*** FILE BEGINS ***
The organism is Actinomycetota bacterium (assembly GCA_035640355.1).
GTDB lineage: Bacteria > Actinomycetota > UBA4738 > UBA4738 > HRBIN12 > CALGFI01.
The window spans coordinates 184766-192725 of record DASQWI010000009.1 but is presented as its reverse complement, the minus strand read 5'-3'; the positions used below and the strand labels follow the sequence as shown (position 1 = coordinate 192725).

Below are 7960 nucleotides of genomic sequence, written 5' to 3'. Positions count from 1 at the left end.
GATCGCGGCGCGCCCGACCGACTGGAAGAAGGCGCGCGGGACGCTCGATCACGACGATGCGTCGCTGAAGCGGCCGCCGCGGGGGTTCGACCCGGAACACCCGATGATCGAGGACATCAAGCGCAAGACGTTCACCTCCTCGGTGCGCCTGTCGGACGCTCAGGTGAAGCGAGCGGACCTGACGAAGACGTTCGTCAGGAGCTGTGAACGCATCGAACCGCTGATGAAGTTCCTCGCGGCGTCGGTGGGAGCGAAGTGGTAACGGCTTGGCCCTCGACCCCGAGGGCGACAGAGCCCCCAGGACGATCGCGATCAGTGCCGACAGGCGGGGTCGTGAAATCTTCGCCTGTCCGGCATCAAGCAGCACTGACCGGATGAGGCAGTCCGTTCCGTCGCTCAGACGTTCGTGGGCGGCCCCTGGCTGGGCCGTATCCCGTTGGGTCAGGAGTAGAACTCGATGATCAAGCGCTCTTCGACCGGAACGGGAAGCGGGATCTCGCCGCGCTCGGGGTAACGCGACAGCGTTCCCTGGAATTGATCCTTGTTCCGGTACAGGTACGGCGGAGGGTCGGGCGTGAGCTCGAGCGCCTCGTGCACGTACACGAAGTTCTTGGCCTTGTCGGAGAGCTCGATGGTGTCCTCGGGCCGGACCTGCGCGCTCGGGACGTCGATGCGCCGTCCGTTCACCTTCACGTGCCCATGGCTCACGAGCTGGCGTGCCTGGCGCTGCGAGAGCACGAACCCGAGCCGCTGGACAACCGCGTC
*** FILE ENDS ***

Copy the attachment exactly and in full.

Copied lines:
The organism is Actinomycetota bacterium (assembly GCA_035640355.1).
GTDB lineage: Bacteria > Actinomycetota > UBA4738 > UBA4738 > HRBIN12 > CALGFI01.
The window spans coordinates 184766-192725 of record DASQWI010000009.1 but is presented as its reverse complement, the minus strand read 5'-3'; the positions used below and the strand labels follow the sequence as shown (position 1 = coordinate 192725).

Below are 7960 nucleotides of genomic sequence, written 5' to 3'. Positions count from 1 at the left end.
GATCGCGGCGCGCCCGACCGACTGGAAGAAGGCGCGCGGGACGCTCGATCACGACGATGCGTCGCTGAAGCGGCCGCCGCGGGGGTTCGACCCGGAACACCCGATGATCGAGGACATCAAGCGCAAGACGTTCACCTCCTCGGTGCGCCTGTCGGACGCTCAGGTGAAGCGAGCGGACCTGACGAAGACGTTCGTCAGGAGCTGTGAACGCATCGAACCGCTGATGAAGTTCCTCGCGGCGTCGGTGGGAGCGAAGTGGTAACGGCTTGGCCCTCGACCCCGAGGGCGACAGAGCCCCCAGGACGATCGCGATCAGTGCCGACAGGCGGGGTCGTGAAATCTTCGCCTGTCCGGCATCAAGCAGCACTGACCGGATGAGGCAGTCCGTTCCGTCGCTCAGACGTTCGTGGGCGGCCCCTGGCTGGGCCGTATCCCGTTGGGTCAGGAGTAGAACTCGATGATCAAGCGCTCTTCGACCGGAACGGGAAGCGGGATCTCGCCGCGCTCGGGGTAACGCGACAGCGTTCCCTGGAATTGATCCTTGTTCCGGTACAGGTACGGCGGAGGGTCGGGCGTGAGCTCGAGCGCCTCGTGCACGTACACGAAGTTCTTGGCCTTGTCGGAGAGCTCGATGGTGTCCTCGGGCCGGACCTGCGCGCTCGGGACGTCGATGCGCCGTCCGTTCACCTTCACGTGCCCATGGCTCACGAGCTGGCGTGCCTGGCGCTGCGAGAGCACGAACCCGAGCCGCTGGACAACCGCGTC